When Ives participated in the New York branch, it was one of more than 20 throughout the country at the time. The first CLAW was founded in 2008 in Charlottesville, Virginia, with a mission to “empower women and strengthen communities through theater, arm wrestling and philanthropy.”
Once Beck made a post on Facebook about the new group, which was originally named Western Mass Arm Wrestling Ladies, the idea took off and the first arm-wrestling event took place at the Word War II Club in Northampton.
Lynch likens each event to that of a play or performance with each arm wrestler playing a different part.
“Everyone brings all of this energy to the table not only because it’s fun, but because it’s going to charity. Every cent,” she said.
The inaugural event raised $660 and all of those proceeds went to support women entering substance abuse recovery programs at the Watershed Recovery Center in Greenfield.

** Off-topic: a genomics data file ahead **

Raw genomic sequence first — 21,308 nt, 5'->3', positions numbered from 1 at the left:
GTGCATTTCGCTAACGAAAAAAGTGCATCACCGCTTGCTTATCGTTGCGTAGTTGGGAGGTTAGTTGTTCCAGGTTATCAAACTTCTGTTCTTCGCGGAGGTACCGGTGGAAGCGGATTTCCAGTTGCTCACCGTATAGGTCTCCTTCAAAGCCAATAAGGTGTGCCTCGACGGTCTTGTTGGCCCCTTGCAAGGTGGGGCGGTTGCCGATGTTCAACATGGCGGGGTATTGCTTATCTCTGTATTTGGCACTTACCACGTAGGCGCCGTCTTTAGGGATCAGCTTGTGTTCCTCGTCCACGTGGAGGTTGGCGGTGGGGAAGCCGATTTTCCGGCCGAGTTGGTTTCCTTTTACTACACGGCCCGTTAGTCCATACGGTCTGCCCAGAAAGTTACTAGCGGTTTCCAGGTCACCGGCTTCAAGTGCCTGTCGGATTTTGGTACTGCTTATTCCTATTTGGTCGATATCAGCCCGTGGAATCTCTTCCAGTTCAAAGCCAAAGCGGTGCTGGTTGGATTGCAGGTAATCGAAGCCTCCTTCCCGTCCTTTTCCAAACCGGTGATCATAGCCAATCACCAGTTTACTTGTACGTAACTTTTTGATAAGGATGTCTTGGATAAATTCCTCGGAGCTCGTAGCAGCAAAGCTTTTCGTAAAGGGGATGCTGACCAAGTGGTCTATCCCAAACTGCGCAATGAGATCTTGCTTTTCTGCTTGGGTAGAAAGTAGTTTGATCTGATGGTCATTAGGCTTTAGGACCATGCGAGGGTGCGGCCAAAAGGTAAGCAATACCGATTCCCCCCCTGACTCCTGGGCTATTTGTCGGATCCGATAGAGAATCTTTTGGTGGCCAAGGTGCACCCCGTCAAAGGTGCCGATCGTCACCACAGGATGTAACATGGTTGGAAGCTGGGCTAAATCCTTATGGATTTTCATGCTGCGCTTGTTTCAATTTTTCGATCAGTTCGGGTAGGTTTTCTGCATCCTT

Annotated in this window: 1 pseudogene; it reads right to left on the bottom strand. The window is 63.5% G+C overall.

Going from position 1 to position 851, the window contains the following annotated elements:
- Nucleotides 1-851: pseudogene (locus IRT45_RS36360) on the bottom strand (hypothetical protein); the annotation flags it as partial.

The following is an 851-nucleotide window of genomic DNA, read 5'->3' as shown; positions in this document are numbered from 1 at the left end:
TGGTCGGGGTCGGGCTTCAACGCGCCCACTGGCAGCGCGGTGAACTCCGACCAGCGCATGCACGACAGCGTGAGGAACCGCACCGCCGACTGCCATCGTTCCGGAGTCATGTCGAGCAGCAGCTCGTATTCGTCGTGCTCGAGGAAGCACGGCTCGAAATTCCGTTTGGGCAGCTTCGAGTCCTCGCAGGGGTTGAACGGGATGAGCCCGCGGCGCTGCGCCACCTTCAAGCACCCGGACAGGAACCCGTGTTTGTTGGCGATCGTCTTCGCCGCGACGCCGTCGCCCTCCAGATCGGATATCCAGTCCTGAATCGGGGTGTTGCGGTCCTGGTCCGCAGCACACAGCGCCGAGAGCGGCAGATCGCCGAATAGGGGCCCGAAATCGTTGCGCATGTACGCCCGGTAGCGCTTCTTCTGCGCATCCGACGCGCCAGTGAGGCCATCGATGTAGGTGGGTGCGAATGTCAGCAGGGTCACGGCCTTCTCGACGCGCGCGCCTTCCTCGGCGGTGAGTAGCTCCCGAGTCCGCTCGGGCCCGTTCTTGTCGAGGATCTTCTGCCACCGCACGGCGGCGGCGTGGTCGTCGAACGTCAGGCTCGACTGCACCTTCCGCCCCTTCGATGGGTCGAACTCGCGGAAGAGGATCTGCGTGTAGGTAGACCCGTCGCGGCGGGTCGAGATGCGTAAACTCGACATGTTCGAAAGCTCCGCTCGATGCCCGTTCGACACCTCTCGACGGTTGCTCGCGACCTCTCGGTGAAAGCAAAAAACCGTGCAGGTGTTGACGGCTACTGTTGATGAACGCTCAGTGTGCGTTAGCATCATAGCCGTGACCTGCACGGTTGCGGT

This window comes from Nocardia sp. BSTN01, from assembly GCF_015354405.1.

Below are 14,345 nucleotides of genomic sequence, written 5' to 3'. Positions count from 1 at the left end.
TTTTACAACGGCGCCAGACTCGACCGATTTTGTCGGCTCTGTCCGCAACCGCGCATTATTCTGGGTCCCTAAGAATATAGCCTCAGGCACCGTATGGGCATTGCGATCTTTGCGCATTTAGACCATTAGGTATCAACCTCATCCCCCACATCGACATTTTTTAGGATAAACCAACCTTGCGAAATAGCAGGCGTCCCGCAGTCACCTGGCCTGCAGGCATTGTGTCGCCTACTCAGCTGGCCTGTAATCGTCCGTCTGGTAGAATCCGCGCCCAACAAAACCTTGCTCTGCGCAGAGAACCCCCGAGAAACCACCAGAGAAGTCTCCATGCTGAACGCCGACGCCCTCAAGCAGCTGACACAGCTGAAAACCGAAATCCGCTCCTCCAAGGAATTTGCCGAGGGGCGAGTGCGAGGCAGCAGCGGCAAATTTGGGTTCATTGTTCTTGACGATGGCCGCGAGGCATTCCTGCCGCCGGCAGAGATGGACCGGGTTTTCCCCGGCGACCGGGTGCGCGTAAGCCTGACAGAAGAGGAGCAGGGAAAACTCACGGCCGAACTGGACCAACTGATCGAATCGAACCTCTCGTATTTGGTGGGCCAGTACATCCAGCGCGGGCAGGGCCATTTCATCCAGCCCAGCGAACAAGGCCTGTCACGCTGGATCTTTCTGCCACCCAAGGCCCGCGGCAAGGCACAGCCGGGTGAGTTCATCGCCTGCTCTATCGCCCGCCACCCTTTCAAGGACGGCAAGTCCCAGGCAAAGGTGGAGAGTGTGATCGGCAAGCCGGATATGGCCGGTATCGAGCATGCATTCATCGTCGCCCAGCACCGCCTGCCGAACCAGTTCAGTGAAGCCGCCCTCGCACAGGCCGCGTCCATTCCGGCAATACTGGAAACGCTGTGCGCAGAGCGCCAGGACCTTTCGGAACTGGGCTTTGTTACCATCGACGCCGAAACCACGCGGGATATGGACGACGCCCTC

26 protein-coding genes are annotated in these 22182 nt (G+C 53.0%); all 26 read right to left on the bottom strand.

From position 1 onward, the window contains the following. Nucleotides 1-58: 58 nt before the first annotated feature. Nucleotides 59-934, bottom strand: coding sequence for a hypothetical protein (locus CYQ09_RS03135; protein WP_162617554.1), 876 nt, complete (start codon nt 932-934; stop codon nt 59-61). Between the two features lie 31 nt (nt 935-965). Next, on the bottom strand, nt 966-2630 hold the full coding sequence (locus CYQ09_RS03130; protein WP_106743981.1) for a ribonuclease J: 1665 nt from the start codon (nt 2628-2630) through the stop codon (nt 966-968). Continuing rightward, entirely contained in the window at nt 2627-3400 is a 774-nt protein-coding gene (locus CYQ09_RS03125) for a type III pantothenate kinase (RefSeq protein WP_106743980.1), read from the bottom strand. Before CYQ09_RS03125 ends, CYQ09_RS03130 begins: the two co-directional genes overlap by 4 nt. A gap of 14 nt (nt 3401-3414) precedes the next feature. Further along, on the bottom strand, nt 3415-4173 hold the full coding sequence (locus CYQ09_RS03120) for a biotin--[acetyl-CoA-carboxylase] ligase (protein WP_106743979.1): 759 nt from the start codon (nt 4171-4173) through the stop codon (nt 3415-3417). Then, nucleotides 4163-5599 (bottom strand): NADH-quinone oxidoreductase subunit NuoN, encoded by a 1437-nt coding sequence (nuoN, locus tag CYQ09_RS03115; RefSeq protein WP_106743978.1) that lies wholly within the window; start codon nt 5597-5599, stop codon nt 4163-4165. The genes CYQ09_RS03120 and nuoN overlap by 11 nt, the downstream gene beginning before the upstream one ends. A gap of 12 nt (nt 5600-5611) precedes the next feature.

Since then, the group has swapped “ladies” for “league” to be more gender inclusive as WeMAWL strives to empower women, trans and nonbinary people through their theatrical and philanthropic arm wrestling fundraising events. Other recipients have included the Salasin Project in Greenfield, which provides services for individuals as well as their family members whose lives have been impacted by domestic violence; and The Trans Asylum Seeker Support Network, a border-abolitionist mutual aid network supporting trans and genderqueer asylum seekers.